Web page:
by Paul Alan Levy
A status conference was held today in connection with Maged Moughni’s motion to vacate the impermissible prior restraint that Judge Kathleen McDonald issued a month ago, forbidding Moughni to discuss in public the class action lawsuit brought against McDonald’s for selling haram Chicken McNuggets that had been advertised as halal, or the proposed class action settlement. Judge Macdonald refused to vacate the injunction even though the parties who obtained the injunction have been unwilling to meet the legal deadlines for defending her illegal injunction.
The motion to vacate the prior restraint was originally to be heard on Friday, March 1. Briefs in opposition to this motion were due three days before the hearing date. Having missed this deadline, the lawyers for McDonald’s, its Dearborn franchisee, and the plaintiff class conferred with the judge on Thursday, February 28 about timing (Moughni was not allowed to have a lawyer at this meeting). The hearing was delayed until March 5 to let McDonald’s try to negotiate its way out of the mess its lawyers (as well as the lawyers for the plaintiff class) had created for themselves. On March 5, the hearing was delayed again until today.
Instead of holding a hearing today, the judge decided to hold a "status conference" in her chambers. McDonald’s admitted that there was no lawful basis to extend the prior restraint; it also indicated that, as we argued in our motion to vacate, a new notice should be given to class members so that they can decide whether to support or oppose the settlement, or to opt out entirely. I give McDonald's credit for saying this (and for hiring a fine lawyer here in DC to try in good faith to reach agreement), although I expect we will not agree with its reasons for that posture. Counsel for McDonald’s Dearborn franchisee and for the plaintiff told the judge they could not decide what position to take but promised to make a decision soon. All three told the judge that they were anxious to file written briefs justifying her past actions, but none presented their arguments orally.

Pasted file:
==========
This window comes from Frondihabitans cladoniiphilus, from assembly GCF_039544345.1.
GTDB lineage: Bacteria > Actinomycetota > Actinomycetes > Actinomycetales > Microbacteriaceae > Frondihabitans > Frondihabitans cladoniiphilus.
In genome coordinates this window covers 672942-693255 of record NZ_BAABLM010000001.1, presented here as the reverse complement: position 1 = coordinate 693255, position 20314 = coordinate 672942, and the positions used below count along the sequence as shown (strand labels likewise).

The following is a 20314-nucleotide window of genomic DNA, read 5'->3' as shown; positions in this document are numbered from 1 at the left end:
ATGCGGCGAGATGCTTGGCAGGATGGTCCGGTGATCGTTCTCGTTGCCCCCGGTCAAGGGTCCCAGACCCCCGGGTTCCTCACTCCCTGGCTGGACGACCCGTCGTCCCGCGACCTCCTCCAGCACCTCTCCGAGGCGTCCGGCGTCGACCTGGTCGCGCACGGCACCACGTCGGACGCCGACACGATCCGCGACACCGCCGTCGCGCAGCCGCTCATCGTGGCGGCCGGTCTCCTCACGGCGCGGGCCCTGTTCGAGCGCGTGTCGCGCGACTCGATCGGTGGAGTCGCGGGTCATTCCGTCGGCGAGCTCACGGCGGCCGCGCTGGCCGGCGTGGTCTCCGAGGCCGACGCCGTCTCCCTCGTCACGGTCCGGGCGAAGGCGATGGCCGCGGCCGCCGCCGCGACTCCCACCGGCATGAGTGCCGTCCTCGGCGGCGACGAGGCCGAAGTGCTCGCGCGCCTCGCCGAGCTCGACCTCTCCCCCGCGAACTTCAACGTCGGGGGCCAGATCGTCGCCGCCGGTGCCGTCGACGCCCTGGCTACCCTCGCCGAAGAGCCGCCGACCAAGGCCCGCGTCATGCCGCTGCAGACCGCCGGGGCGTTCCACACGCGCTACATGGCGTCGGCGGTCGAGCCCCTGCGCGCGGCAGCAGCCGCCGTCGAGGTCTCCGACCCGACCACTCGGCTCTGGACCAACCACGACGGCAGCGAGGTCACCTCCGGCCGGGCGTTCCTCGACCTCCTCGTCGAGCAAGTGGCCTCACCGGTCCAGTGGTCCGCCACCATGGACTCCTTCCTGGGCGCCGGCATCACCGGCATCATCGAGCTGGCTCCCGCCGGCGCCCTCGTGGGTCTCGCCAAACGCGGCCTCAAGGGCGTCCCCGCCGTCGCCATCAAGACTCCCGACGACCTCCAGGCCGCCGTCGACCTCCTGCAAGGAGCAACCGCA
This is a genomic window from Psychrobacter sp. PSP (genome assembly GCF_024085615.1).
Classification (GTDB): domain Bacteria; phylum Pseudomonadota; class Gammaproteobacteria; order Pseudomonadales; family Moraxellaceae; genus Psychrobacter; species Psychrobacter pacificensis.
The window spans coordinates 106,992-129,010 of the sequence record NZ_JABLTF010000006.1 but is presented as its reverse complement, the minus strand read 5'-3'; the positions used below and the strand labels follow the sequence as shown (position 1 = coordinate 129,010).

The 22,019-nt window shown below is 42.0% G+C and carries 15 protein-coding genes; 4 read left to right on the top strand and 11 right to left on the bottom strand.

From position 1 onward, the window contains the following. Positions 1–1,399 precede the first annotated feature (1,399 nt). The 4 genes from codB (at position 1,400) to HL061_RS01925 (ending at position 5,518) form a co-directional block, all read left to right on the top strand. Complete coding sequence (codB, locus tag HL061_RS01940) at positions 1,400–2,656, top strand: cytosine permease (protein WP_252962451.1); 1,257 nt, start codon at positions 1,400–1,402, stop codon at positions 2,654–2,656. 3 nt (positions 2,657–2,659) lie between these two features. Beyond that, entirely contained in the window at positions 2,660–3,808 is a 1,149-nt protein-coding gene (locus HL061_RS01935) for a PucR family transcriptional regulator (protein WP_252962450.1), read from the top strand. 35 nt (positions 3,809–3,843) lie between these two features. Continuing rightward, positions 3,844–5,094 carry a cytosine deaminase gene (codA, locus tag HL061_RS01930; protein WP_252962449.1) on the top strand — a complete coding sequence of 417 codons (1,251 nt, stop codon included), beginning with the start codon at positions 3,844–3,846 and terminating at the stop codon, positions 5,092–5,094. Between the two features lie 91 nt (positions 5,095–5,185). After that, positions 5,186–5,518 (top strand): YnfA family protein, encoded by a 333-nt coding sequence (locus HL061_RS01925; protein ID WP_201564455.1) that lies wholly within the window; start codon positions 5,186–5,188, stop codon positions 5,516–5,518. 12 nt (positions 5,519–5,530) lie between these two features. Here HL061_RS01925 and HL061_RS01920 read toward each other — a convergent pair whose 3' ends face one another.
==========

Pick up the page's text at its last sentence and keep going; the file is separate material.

Instead of rescinding the injunction because the parties have yet been unwilling to defend their handiwork, Judge Macdonald has given them more time to file briefs, and set a hearing on the motion to vacate the injunction for Monday, March 11 at 2 PM.
All the while, Moughni continues to be muzzled, even while plaintiff’s lawyers have been publicly attacking him (a local paper obligingly published their statement in full) as well as buttonholing individual members of the class as well as opinion leaders in the Dearborn community to justify their conduct and, at least implicitly, to impugn Moughni.
It doesn’t take much courage to beat somebody up while his hands are tied behind his back. Here, it is a judge who is using the power of the state and the threat of contempt to tie the victim’s hands, and she is acting at the behest of the lawyers administering the beatings. The law firm that is responsible for this outrage should be ashamed of itself.
The first time I discussed this case, I withheld judgment about the merits of the class action. At the time, one of the lawyers involved in the case was assuring me that he was ready to fill me in on the details of why the settlement was so sensible. I have continued to hear this, but the right time to convey the information always seems to be in the future. I'd like to keep an open mind, but the continuing efforts to shoot the messenger – that is, to go after Majed Moughni for having the audacity to challenge a judge, the lawyers for the class, and the lawyers for McDonald’s for actions that he opposes – suggests to me that this emperor may really have no clothes.
As anticipated, McDonald's has urged Judge Macdonald to vacate the injunction, while arguing at length that she was right to issue it in the first place. Its strategy now seems to be to blame Moughni for the fact that new notice has to be given to the class, and its brief hints that the brand-new tort of wrongful opposition to a class action settlement will be used to try to make Moughni pay for the costs of the notice. First, the McDonald's Dearborn franchisee concurred in McDonald's argument; class counsel have now done so as well.